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2012 Annual Science Report

Massachusetts Institute of Technology Reporting  |  SEP 2011 – AUG 2012

Unicellular Protists of the Neoproterozoic

Project Summary

We investigated 1) how microbial processes shape some sedimentary rocks, 2) how microbial processes influence the isotopic composition of sulfur-rich minerals that are used to understand the evolution of oxygen and the cycling of carbon in the past, 3) searched for fossils of organisms that lived between 716 and 635 million years ago, surviving times when ice covered entire oceans, even at the equator and 4) used these fossils, recovered from limestone rocks, to understand the cycling of carbon during this unusual time.

4 Institutions
3 Teams
2 Publications
1 Field Site
Field Sites

Project Progress

Studies of microbially-shaped rocks supported the use of mm-scale clumps as an early morphological biosignature of oxygenic photosynthesis, offering independent evidence that some stromatolites were shaped in the presence of oxygen 0.2-0.4 Ga before the rise of atmospheric oxygen. Experiments tracking the cycling of carbon in photosynthetic biofilms related the shapes of pinnacles and conical stromatolites to the flow of nutrients. These insights were used to develop quantitative tests for the presence of former biofilms in the laminae of conical stromatolites and were summarized in a review of recent process-oriented models of stromatolite morphogenesis. Isotopic imprints of microbial processes in sediments were explored by studies of environmental factors and enzymatic processes that control the magnitude of microbial sulfur fractionation during microbial sulfate reduction. Culturing studies of sulfate reducers underscored the complexity of factors that control the magnitude of microbial sulfur isotope fractionation by demonstrating higher fractionations in cultures limited by iron and nitrogen, as well as in mutants of sulfate reducing bacteria with impaired enzymes in the electron transport chain. These studies have implications for the environmental distribution of sulfate reducing bacteria and for the interpretations of large S-isotope fractionations during ocean anoxic events. The search for fossils of early modern eukaryotes in carbonate strata deposited between the two Neoproterozoic global glaciations uncovered the fossils of the earliest putative foraminiferans, revealed different agglutinated eukaryotes at different localities of the Rasthof Formation, Namibia and described the earliest macroscopic, multicellular organic-walled fossils that are similar to some modern red algae. We have started using organic remnants of Neoproterozoic eukaryotes to explore the cycling of carbon during the deposition of isotopically extreme carbonates between the Sturtian and the Marinoan glaciation.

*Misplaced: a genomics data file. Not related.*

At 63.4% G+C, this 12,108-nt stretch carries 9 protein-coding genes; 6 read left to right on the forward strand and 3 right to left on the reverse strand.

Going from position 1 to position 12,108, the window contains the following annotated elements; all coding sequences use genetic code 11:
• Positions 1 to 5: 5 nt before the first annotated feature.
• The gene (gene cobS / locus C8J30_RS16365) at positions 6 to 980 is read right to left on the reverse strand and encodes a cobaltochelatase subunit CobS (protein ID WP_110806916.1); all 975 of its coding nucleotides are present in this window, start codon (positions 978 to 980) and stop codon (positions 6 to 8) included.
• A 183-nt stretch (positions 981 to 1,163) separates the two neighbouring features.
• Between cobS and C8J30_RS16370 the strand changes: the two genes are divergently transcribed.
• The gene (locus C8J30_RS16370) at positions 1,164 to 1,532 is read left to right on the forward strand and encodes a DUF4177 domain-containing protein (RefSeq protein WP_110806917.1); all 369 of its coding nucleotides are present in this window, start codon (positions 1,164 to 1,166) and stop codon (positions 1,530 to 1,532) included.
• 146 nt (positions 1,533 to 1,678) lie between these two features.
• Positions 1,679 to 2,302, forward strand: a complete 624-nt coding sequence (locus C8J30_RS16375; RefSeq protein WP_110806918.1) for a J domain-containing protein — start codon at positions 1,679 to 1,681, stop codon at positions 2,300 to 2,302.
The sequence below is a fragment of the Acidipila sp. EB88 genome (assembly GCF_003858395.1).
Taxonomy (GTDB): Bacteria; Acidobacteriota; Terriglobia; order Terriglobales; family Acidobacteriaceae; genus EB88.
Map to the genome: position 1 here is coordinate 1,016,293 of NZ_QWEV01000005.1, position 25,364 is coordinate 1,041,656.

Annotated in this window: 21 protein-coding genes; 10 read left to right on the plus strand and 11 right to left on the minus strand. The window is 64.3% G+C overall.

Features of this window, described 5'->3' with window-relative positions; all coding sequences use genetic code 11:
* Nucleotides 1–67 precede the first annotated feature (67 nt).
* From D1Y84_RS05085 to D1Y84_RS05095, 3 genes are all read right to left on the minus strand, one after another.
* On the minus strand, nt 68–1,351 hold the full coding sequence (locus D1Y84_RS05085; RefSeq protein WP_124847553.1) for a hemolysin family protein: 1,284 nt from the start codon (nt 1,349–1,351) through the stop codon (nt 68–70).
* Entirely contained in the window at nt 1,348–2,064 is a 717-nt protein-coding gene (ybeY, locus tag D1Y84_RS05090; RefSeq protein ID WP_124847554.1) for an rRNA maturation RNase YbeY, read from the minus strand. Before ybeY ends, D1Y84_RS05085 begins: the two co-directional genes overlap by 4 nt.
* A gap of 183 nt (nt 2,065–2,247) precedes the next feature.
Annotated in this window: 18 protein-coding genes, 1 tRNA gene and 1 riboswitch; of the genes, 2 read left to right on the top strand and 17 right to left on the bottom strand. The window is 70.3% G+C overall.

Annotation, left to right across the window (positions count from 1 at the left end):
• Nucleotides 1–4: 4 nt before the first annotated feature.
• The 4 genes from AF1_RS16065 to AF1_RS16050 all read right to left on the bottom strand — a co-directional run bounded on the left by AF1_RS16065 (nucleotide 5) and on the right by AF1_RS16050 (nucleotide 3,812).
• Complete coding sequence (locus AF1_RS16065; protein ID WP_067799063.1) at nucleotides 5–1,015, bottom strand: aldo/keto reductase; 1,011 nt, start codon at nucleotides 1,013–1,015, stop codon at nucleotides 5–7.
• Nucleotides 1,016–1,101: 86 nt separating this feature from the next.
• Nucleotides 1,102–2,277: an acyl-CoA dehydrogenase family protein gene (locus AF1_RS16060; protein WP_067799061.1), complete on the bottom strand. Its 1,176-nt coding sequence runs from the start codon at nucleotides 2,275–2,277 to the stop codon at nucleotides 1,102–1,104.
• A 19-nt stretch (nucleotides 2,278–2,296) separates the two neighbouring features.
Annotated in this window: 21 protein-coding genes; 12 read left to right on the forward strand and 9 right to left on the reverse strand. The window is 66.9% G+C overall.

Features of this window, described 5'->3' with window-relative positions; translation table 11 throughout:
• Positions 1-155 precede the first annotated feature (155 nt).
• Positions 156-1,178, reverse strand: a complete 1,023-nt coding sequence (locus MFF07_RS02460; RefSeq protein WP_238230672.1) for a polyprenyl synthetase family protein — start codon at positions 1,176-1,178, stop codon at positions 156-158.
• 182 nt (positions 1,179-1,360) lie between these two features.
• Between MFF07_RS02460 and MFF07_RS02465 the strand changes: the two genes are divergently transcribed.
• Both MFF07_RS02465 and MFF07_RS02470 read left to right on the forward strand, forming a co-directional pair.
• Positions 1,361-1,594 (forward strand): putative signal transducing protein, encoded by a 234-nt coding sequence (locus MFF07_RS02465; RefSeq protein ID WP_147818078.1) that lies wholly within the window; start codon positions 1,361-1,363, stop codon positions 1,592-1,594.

Finely agglutinated tubular fossil of a putative foraminiferan from the 716-635 million year old Rasthof Formation, Namibia.

Photograph of a large organic sheet extracted from the 716-635 Ma limestones from the Tsagaan Oloom Formation of Mongolia. The sheets preserve evidence of polygonal cell walls, ridges (seen in the photo) and reproductive structures (small warty objects with dark centers in the photo). These features are similar to the structure of modern red algae. The small warty protuberances in the photo are ~ 100 micrometers wide.

Some modern cyanobacteria form clumped mats that grow into larger cones. The initiation and the persistence of clumping depends on the presence of oxygen in the medium around cyanobacteria and clumping is thought to benefit these organisms by promoting recycling of carbon and growth within the clump. Mm-scale clumps that grow into larger conical stromatolites are also present in the 2.7 billion year old Tumbiana Formation, recording possibly the oldest evidence for oxygenated environments under an anoxic atmosphere.

    Tanja Bosak
    Project Investigator

    Daniel Lahr

    Phoebe Cohen

    Emily Matys
    Research Staff

    Objective 4.1
    Earth's early biosphere.

    Objective 4.2
    Production of complex life.

    Objective 5.1
    Environment-dependent, molecular evolution in microorganisms

    Objective 6.1
    Effects of environmental changes on microbial ecosystems

    Objective 7.1
    Biosignatures to be sought in Solar System materials